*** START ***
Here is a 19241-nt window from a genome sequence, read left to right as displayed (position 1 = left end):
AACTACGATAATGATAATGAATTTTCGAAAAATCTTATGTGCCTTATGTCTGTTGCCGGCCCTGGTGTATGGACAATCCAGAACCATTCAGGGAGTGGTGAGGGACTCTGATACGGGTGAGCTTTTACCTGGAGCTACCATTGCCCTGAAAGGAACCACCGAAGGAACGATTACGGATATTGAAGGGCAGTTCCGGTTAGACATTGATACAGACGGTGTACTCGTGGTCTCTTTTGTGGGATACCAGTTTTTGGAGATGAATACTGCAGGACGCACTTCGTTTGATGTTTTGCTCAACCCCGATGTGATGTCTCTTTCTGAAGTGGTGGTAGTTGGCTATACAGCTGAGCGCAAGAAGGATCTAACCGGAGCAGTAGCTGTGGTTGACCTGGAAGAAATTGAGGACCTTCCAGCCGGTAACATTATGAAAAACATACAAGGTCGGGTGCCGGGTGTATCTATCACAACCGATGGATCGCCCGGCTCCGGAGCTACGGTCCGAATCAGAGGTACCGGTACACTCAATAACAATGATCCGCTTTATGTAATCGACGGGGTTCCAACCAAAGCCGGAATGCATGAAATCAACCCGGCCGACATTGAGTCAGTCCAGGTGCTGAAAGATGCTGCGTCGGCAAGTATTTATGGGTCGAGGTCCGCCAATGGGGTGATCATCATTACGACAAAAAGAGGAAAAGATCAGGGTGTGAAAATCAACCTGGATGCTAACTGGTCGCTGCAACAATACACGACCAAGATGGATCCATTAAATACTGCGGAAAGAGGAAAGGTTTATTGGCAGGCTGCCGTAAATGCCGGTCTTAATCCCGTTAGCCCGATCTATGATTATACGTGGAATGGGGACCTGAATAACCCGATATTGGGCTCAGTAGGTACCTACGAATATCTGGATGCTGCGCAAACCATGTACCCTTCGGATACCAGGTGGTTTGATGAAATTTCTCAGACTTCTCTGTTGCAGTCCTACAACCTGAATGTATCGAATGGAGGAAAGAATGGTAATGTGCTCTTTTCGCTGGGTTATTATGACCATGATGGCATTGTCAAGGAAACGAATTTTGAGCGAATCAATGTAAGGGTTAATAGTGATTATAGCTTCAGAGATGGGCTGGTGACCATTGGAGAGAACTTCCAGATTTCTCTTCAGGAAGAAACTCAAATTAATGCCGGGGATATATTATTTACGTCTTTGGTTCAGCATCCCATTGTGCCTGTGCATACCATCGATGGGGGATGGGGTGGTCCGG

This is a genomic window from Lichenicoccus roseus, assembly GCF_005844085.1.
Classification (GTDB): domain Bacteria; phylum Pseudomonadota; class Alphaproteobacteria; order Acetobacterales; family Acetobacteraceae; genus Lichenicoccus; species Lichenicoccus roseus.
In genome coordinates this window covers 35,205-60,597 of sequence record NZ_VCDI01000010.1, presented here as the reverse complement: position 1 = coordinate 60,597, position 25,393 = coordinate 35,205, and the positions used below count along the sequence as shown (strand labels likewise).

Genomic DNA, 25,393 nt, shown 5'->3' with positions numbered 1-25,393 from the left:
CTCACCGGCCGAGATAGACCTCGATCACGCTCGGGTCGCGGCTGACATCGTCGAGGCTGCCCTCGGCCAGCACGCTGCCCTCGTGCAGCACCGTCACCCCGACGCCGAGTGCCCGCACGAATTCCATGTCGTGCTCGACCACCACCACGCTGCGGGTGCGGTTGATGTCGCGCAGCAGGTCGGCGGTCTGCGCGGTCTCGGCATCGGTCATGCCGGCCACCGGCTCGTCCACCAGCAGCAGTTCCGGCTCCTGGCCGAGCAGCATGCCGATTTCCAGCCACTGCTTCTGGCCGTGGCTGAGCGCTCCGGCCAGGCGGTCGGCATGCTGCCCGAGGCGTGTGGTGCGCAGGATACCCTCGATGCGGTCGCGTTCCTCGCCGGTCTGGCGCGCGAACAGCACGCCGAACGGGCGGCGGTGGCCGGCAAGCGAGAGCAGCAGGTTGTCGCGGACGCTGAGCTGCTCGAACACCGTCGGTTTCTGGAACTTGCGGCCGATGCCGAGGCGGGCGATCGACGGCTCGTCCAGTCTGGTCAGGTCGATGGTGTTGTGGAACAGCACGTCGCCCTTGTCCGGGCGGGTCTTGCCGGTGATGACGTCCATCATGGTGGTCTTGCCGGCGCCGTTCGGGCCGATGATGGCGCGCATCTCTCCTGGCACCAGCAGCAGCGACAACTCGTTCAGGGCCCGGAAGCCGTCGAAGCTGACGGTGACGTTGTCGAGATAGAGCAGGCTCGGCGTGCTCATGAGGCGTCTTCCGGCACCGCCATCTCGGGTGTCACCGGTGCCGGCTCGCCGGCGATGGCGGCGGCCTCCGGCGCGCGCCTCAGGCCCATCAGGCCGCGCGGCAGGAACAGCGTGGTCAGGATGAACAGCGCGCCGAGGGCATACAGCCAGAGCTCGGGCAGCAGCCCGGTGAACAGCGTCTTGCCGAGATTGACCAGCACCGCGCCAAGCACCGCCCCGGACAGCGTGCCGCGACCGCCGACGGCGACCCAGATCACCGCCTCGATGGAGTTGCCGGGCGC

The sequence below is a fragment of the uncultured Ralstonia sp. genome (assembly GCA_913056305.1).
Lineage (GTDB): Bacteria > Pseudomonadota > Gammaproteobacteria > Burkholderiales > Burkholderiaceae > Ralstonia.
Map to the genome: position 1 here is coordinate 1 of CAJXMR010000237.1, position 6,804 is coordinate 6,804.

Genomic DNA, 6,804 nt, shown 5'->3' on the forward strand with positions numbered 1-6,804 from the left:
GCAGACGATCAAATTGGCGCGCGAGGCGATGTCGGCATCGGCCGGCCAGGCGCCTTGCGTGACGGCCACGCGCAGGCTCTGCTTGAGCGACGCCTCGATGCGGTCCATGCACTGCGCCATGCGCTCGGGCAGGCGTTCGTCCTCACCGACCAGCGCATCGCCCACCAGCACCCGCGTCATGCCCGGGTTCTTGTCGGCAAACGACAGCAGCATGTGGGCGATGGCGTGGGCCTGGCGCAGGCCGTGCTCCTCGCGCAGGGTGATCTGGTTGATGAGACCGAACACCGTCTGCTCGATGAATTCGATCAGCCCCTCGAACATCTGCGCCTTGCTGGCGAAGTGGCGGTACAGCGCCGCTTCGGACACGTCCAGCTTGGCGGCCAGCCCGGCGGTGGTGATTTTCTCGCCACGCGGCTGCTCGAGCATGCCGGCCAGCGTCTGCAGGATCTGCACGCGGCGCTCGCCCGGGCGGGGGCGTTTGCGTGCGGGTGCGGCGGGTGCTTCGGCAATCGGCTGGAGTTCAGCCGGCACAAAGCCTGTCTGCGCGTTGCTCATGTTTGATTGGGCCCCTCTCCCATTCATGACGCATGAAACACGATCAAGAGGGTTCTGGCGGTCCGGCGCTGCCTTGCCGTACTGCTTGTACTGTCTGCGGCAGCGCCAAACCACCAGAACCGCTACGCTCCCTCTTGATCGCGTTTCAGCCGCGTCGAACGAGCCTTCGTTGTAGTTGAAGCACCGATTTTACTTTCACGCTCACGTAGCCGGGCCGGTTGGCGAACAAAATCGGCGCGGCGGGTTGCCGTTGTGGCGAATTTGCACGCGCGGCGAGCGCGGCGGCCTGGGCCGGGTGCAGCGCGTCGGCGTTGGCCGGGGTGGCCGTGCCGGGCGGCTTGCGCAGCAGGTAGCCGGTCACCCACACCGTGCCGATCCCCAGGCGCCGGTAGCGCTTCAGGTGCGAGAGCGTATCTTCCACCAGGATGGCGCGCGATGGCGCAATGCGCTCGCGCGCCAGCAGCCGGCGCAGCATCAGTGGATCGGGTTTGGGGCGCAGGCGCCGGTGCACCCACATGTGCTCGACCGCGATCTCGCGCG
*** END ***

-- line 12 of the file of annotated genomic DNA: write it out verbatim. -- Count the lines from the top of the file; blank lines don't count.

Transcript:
GCAGACGATCAAATTGGCGCGCGAGGCGATGTCGGCATCGGCCGGCCAGGCGCCTTGCGTGACGGCCACGCGCAGGCTCTGCTTGAGCGACGCCTCGATGCGGTCCATGCACTGCGCCATGCGCTCGGGCAGGCGTTCGTCCTCACCGACCAGCGCATCGCCCACCAGCACCCGCGTCATGCCCGGGTTCTTGTCGGCAAACGACAGCAGCATGTGGGCGATGGCGTGGGCCTGGCGCAGGCCGTGCTCCTCGCGCAGGGTGATCTGGTTGATGAGACCGAACACCGTCTGCTCGATGAATTCGATCAGCCCCTCGAACATCTGCGCCTTGCTGGCGAAGTGGCGGTACAGCGCCGCTTCGGACACGTCCAGCTTGGCGGCCAGCCCGGCGGTGGTGATTTTCTCGCCACGCGGCTGCTCGAGCATGCCGGCCAGCGTCTGCAGGATCTGCACGCGGCGCTCGCCCGGGCGGGGGCGTTTGCGTGCGGGTGCGGCGGGTGCTTCGGCAATCGGCTGGAGTTCAGCCGGCACAAAGCCTGTCTGCGCGTTGCTCATGTTTGATTGGGCCCCTCTCCCATTCATGACGCATGAAACACGATCAAGAGGGTTCTGGCGGTCCGGCGCTGCCTTGCCGTACTGCTTGTACTGTCTGCGGCAGCGCCAAACCACCAGAACCGCTACGCTCCCTCTTGATCGCGTTTCAGCCGCGTCGAACGAGCCTTCGTTGTAGTTGAAGCACCGATTTTACTTTCACGCTCACGTAGCCGGGCCGGTTGGCGAACAAAATCGGCGCGGCGGGTTGCCGTTGTGGCGAATTTGCACGCGCGGCGAGCGCGGCGGCCTGGGCCGGGTGCAGCGCGTCGGCGTTGGCCGGGGTGGCCGTGCCGGGCGGCTTGCGCAGCAGGTAGCCGGTCACCCACACCGTGCCGATCCCCAGGCGCCGGTAGCGCTTCAGGTGCGAGAGCGTATCTTCCACCAGGATGGCGCGCGATGGCGCAATGCGCTCGCGCGCCAGCAGCCGGCGCAGCATCAGTGGATCGGGTTTGGGGCGCAGGCGCCGGTGCACCCACATGTGCTCGACCGCGATCTCGCGCG